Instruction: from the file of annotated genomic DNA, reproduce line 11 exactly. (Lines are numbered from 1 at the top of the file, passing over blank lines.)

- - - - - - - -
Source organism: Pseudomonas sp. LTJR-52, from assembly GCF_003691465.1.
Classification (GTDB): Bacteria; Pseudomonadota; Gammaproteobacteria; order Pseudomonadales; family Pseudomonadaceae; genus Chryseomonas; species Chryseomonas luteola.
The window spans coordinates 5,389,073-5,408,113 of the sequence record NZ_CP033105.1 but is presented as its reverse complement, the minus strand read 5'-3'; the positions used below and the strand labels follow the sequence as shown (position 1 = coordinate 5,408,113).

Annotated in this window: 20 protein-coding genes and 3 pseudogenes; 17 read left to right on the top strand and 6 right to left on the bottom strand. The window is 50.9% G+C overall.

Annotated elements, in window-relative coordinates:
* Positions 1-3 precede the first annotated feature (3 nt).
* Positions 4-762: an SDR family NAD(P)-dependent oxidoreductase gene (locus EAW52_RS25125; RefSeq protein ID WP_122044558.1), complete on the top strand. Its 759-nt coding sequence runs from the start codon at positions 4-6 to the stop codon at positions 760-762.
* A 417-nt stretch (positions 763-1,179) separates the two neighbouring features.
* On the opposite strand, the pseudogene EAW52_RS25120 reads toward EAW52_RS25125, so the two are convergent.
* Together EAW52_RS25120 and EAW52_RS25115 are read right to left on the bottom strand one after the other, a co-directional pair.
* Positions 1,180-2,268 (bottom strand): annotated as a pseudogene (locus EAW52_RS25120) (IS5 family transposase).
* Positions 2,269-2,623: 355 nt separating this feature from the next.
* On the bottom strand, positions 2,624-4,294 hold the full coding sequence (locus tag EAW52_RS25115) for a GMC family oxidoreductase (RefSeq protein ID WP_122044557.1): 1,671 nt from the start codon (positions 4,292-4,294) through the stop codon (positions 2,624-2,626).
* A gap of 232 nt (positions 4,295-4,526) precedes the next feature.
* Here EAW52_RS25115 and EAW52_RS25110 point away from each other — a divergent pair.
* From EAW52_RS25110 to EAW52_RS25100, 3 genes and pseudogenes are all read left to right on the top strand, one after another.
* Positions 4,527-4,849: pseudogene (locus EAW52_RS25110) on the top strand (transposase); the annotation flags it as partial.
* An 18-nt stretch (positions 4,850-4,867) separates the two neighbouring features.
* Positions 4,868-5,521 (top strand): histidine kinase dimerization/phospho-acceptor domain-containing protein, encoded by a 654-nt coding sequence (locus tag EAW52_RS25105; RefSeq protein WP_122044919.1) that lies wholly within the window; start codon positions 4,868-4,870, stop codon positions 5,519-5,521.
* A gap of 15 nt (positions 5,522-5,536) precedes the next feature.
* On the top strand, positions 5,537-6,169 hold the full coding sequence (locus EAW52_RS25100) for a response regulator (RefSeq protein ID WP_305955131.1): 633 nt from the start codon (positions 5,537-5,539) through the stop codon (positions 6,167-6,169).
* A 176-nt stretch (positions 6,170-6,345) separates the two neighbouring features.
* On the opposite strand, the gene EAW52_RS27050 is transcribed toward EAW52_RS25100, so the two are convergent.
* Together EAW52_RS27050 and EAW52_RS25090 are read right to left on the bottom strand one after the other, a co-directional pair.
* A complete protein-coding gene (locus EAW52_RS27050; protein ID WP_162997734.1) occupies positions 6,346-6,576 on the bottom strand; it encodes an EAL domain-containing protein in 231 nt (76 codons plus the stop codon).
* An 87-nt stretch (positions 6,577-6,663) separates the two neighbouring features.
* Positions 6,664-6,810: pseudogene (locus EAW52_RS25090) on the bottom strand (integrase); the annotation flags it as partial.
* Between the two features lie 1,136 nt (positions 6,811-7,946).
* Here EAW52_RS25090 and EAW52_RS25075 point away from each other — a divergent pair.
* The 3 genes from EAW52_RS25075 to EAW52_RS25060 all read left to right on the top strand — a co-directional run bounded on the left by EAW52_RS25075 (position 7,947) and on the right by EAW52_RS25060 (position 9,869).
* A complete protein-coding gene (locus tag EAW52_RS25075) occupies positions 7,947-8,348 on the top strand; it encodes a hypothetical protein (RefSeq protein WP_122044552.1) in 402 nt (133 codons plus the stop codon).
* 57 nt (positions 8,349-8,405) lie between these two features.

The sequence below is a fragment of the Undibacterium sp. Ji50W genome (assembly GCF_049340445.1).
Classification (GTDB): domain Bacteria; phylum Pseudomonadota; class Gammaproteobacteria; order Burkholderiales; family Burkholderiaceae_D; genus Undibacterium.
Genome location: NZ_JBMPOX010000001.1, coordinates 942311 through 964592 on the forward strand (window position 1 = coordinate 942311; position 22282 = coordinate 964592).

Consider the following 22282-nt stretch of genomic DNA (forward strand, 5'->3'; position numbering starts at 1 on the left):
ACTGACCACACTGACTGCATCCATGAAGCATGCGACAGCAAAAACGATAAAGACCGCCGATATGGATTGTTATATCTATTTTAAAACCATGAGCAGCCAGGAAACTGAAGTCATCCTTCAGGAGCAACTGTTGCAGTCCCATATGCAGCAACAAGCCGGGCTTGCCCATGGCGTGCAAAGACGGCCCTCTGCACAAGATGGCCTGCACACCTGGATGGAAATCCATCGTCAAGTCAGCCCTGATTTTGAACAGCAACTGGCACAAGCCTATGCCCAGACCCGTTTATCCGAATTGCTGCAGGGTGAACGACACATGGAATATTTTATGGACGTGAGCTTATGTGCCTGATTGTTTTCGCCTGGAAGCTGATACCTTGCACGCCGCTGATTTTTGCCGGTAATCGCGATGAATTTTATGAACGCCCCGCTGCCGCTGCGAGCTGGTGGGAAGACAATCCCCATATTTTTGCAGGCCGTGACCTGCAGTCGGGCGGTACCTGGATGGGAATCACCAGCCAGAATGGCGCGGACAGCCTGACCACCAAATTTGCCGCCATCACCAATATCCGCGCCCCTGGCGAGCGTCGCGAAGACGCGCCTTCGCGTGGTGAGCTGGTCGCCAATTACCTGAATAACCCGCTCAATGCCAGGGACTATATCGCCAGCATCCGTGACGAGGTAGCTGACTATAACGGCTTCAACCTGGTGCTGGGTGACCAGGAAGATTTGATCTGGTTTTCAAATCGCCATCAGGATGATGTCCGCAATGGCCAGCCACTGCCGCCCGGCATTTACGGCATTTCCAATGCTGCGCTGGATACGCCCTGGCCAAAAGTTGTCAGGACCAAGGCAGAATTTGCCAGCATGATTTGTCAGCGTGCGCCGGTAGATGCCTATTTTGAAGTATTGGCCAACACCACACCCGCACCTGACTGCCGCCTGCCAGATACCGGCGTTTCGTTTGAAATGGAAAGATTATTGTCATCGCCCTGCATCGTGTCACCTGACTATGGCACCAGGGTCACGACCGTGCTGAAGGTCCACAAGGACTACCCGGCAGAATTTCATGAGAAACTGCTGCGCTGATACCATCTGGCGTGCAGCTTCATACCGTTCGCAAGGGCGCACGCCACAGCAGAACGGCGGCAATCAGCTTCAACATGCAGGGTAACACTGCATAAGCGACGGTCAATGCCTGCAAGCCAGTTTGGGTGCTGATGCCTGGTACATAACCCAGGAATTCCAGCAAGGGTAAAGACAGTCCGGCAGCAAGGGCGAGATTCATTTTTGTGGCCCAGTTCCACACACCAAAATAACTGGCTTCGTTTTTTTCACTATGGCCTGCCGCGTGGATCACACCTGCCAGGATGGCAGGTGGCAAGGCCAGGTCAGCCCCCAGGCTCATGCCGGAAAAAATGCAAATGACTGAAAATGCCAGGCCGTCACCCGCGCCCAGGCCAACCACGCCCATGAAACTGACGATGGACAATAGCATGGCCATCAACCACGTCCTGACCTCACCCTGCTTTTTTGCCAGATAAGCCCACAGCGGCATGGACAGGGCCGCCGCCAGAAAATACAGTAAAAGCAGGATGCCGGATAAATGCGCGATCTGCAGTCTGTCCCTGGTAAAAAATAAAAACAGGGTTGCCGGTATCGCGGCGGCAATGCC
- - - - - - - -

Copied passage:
* Positions 1,180-2,268 (bottom strand): annotated as a pseudogene (locus EAW52_RS25120) (IS5 family transposase).